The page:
In recent years, concerns have risen over the state of democracy in Ghana, particularly under President Nana Addo Danquah Akuffo Addo and Vice President Dr. Mahamudu Bawumia.

Former Deputy Minister of State, Hon. Abu Kansangbata, has joined others in expressing worries about the direction of the country under this administration. One of the major issues highlighted is the increasing influence of money in politics, leading to what Hon. Abu Kansangbata calls “moneycracy.” This trend threatens the fairness and integrity of democratic processes, shifting power towards the wealthy rather than merit or public will.

Another concern is the erosion of democratic values and principles. President Nana Addo’s behavior, such as insisting that chiefs stand to greet him which has been seen as disrespectful to traditional authority and undermines equality among citizens.

Furthermore, President Nana Addo’s statement suggesting he cannot be succeeded by someone he has previously defeated in elections raises concerns about his commitment to a peaceful transition of power, a fundamental principle of democracy.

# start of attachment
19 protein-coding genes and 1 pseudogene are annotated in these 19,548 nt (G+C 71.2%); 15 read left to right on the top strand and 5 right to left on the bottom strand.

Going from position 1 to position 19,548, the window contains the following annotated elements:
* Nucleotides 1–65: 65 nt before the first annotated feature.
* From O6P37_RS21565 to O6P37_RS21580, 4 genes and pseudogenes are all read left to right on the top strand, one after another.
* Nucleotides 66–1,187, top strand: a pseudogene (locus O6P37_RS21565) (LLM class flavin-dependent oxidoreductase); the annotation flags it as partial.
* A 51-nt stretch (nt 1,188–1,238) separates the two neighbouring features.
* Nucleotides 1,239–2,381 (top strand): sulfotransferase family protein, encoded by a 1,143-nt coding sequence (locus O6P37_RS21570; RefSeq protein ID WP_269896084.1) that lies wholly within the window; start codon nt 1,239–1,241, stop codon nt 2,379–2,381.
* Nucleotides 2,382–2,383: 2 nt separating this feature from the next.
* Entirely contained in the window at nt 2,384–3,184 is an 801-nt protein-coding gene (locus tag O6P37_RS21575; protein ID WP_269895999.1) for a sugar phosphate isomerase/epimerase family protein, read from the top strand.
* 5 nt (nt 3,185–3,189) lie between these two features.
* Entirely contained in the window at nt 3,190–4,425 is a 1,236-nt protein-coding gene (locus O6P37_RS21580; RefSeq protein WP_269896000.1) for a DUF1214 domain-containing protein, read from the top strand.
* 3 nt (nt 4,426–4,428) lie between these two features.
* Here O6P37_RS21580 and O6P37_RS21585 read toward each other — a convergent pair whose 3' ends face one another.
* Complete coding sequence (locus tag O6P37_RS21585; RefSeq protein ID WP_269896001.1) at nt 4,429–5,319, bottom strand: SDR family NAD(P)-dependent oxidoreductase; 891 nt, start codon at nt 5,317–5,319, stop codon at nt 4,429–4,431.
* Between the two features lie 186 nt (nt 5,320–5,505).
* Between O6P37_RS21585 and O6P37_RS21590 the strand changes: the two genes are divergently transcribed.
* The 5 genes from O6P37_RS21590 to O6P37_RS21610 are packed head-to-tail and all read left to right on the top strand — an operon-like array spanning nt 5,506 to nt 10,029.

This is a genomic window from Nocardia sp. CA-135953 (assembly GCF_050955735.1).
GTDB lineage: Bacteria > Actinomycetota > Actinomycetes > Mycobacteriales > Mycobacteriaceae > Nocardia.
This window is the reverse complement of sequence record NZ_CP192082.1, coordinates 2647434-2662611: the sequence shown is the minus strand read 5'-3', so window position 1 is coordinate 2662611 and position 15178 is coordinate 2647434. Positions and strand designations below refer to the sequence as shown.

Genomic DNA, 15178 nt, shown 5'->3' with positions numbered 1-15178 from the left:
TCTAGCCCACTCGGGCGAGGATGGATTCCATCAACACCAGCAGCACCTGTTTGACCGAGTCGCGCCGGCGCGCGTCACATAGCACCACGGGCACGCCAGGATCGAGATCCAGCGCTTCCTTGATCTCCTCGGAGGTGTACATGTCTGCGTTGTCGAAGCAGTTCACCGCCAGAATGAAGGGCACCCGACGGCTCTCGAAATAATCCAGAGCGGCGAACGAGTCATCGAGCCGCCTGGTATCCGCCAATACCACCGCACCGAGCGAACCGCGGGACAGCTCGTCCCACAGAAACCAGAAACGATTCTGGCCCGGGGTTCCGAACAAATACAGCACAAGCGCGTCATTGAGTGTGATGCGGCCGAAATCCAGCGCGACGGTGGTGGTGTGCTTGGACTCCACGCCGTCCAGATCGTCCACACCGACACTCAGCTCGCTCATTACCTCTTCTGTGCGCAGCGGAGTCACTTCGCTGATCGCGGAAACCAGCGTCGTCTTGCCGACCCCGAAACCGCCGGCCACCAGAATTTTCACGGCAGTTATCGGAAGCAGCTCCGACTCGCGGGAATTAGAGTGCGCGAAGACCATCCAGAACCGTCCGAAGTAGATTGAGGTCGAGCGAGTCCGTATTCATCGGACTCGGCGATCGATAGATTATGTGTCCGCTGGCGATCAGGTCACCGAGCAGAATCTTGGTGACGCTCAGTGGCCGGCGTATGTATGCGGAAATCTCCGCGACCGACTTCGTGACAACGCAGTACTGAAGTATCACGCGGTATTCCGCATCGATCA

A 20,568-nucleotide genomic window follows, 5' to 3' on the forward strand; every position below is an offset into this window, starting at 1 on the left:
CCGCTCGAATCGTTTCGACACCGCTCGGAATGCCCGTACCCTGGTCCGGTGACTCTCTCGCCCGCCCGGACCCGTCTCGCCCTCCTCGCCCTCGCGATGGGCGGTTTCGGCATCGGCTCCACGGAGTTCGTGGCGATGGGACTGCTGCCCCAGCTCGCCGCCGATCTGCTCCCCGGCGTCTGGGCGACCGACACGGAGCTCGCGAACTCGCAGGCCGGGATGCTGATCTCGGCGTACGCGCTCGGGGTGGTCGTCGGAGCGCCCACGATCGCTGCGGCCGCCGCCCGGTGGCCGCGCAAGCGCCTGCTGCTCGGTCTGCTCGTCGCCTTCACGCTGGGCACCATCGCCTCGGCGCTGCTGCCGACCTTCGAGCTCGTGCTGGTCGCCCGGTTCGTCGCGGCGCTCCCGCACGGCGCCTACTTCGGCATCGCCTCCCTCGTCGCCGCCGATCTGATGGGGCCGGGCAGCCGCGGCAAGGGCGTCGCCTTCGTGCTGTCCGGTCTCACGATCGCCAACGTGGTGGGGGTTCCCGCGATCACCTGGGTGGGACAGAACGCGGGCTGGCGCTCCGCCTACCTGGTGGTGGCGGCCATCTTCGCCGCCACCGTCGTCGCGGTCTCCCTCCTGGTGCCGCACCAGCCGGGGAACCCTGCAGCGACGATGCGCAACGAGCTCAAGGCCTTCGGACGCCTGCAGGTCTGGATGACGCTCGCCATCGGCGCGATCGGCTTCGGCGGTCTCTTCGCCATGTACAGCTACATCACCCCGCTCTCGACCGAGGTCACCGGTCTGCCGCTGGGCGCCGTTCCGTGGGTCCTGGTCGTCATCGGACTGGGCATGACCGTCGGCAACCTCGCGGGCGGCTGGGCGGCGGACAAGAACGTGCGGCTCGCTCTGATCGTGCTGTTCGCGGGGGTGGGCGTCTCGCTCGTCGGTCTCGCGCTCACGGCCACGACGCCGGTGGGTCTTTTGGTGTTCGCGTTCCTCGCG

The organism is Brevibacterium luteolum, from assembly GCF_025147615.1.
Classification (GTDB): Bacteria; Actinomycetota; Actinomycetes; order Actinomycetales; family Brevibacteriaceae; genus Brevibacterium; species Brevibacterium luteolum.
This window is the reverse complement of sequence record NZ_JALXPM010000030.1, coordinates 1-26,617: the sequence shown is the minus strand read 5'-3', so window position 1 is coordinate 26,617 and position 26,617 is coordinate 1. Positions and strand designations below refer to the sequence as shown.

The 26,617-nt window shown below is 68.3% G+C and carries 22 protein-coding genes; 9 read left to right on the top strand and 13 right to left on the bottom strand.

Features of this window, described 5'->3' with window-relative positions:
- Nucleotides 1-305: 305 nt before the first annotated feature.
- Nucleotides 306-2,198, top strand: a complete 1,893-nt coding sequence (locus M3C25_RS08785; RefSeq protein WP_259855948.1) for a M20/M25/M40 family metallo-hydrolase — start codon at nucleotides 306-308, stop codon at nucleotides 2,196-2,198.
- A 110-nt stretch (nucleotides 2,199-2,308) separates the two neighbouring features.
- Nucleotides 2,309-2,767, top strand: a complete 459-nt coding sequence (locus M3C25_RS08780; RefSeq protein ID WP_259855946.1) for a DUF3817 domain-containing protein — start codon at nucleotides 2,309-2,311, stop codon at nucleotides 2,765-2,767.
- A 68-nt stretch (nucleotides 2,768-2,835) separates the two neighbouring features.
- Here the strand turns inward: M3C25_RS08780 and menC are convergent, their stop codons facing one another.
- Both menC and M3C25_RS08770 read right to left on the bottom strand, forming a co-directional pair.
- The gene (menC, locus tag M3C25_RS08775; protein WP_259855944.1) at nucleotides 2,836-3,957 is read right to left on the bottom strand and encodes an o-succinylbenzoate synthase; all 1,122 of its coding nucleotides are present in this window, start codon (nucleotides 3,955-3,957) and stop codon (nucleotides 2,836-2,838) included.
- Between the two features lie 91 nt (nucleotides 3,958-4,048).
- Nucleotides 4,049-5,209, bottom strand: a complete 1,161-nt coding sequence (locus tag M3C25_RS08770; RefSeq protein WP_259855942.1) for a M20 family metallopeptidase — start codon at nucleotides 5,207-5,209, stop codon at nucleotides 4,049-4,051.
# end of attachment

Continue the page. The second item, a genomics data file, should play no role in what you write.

The administration has suppressed dissent and limiting freedom of speech, with journalists and activists facing harassment and intimidation.

Additionally, the handling of key democratic institutions like the Electoral Commission and the National Commission for Civic Education has been questioned, lacking transparency and independence. As Nana Addo’s term nears its end, there is a call for Ghanaians to reflect on the state of democracy and demand accountability from leaders. Upholding democratic norms and values is crucial for the future of Ghana, emphasizing the importance of freedom, equality, and justice for all.

By: Former Deputy Minister of Upper West, Hon Abu Kansangbata